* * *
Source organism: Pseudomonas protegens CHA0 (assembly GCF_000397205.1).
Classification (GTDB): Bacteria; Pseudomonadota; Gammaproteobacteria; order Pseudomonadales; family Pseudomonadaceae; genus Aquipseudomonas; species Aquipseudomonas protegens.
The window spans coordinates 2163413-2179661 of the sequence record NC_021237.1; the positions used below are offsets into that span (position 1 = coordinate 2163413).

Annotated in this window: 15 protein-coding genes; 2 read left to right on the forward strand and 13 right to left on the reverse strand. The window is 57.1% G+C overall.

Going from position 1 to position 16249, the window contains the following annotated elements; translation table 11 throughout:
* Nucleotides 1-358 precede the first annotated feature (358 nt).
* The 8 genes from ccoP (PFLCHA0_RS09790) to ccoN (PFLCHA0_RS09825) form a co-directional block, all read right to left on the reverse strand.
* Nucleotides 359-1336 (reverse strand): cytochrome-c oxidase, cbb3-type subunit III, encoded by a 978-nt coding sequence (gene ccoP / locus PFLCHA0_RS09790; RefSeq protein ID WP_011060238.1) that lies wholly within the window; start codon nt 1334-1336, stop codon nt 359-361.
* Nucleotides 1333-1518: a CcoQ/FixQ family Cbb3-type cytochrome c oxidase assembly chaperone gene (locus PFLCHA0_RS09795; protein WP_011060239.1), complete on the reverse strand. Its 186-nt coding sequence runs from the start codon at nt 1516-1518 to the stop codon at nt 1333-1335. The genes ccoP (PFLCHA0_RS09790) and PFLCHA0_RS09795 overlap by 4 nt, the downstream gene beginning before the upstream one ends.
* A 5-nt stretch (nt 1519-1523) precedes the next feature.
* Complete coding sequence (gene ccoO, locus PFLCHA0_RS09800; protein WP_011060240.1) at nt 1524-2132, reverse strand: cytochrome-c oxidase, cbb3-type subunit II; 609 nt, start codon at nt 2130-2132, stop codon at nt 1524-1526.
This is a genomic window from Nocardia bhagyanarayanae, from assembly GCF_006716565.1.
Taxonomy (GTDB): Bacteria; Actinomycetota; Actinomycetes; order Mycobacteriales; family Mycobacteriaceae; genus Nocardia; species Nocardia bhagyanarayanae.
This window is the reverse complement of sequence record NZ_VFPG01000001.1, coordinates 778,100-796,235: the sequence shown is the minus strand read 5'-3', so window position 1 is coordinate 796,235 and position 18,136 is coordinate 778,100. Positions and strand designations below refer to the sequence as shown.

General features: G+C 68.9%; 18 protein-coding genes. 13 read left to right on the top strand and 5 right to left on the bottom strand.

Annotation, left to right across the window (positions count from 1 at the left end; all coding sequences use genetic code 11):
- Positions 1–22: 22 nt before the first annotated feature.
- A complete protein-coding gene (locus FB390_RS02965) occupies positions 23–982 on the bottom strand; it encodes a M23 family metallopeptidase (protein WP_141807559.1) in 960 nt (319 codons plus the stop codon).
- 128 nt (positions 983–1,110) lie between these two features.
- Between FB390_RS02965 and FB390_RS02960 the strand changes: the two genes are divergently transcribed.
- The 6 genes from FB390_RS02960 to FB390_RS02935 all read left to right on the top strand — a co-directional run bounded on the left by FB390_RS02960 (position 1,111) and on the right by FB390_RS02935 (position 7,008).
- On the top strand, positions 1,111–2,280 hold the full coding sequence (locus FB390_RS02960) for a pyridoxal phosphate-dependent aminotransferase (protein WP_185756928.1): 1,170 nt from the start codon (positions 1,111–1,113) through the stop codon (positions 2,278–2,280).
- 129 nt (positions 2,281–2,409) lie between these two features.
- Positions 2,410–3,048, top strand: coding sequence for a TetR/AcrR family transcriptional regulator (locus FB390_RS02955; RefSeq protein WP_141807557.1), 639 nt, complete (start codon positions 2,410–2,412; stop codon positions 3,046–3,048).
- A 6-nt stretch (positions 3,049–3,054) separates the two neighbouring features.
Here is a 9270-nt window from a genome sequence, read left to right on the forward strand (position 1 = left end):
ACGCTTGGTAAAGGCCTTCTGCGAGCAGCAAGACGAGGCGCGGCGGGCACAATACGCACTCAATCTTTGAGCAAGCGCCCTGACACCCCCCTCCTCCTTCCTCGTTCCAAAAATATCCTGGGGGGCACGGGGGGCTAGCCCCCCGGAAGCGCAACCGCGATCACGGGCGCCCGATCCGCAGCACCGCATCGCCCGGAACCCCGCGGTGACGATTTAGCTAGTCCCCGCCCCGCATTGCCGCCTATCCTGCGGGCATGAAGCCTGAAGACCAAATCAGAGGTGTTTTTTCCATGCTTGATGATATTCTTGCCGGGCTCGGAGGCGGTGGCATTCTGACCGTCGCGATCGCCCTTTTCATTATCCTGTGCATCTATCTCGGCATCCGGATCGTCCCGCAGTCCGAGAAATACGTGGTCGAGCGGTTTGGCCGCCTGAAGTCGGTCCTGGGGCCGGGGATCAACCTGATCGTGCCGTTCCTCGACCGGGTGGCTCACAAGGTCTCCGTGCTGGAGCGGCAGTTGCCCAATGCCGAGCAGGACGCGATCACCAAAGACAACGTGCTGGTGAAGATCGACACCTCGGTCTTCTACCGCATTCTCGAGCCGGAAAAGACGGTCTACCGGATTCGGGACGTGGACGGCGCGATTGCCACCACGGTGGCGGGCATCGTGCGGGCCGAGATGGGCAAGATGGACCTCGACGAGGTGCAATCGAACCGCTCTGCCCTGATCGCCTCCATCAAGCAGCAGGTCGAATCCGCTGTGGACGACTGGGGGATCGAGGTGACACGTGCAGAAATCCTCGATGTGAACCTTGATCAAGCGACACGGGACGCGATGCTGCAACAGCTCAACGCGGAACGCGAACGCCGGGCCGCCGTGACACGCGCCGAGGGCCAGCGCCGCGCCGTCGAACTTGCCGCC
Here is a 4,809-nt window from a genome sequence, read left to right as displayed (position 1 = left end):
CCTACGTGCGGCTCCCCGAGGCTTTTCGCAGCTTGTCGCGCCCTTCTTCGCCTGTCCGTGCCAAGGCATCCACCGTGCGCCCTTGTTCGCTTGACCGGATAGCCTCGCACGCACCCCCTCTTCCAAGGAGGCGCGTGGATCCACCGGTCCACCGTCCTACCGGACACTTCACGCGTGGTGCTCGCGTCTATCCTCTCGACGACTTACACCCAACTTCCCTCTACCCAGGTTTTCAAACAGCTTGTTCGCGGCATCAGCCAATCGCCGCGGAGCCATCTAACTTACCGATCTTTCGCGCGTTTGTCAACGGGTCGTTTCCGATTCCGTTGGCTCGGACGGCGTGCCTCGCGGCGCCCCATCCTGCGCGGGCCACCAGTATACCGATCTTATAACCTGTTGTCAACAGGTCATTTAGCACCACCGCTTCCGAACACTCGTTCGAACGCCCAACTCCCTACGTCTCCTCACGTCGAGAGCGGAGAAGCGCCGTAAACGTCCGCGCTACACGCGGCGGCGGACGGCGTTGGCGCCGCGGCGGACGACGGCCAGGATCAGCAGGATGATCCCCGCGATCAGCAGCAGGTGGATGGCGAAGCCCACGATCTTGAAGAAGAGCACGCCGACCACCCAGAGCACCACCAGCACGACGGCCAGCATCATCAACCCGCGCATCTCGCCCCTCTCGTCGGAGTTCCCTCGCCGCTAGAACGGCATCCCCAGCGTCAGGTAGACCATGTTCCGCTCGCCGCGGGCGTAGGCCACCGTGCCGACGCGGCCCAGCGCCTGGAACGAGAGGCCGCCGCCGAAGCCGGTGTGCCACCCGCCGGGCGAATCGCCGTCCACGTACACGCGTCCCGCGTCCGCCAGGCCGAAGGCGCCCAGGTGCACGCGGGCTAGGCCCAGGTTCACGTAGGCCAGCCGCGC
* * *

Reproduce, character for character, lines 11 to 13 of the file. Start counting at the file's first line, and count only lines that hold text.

* Complete coding sequence (gene ccoO, locus PFLCHA0_RS09800; protein WP_011060240.1) at nt 1524-2132, reverse strand: cytochrome-c oxidase, cbb3-type subunit II; 609 nt, start codon at nt 2130-2132, stop codon at nt 1524-1526.
This is a genomic window from Nocardia bhagyanarayanae, from assembly GCF_006716565.1.
Taxonomy (GTDB): Bacteria; Actinomycetota; Actinomycetes; order Mycobacteriales; family Mycobacteriaceae; genus Nocardia; species Nocardia bhagyanarayanae.